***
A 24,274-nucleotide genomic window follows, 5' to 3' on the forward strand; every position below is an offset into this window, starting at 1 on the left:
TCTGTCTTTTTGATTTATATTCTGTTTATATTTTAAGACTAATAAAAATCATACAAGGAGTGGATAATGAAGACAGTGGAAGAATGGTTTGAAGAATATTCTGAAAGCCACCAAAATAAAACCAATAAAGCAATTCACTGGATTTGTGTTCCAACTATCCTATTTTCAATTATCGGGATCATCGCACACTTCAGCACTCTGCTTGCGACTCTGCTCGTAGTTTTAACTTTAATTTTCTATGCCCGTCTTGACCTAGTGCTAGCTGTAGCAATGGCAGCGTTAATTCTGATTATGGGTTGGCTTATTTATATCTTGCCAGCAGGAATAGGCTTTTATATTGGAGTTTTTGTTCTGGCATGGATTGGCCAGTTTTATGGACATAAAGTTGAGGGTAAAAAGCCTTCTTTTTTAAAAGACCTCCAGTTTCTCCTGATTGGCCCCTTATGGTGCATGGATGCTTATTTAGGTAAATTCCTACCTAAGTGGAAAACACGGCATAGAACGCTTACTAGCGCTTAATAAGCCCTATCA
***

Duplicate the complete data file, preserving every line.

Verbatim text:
A 24,274-nucleotide genomic window follows, 5' to 3' on the forward strand; every position below is an offset into this window, starting at 1 on the left:
TCTGTCTTTTTGATTTATATTCTGTTTATATTTTAAGACTAATAAAAATCATACAAGGAGTGGATAATGAAGACAGTGGAAGAATGGTTTGAAGAATATTCTGAAAGCCACCAAAATAAAACCAATAAAGCAATTCACTGGATTTGTGTTCCAACTATCCTATTTTCAATTATCGGGATCATCGCACACTTCAGCACTCTGCTTGCGACTCTGCTCGTAGTTTTAACTTTAATTTTCTATGCCCGTCTTGACCTAGTGCTAGCTGTAGCAATGGCAGCGTTAATTCTGATTATGGGTTGGCTTATTTATATCTTGCCAGCAGGAATAGGCTTTTATATTGGAGTTTTTGTTCTGGCATGGATTGGCCAGTTTTATGGACATAAAGTTGAGGGTAAAAAGCCTTCTTTTTTAAAAGACCTCCAGTTTCTCCTGATTGGCCCCTTATGGTGCATGGATGCTTATTTAGGTAAATTCCTACCTAAGTGGAAAACACGGCATAGAACGCTTACTAGCGCTTAATAAGCCCTATCA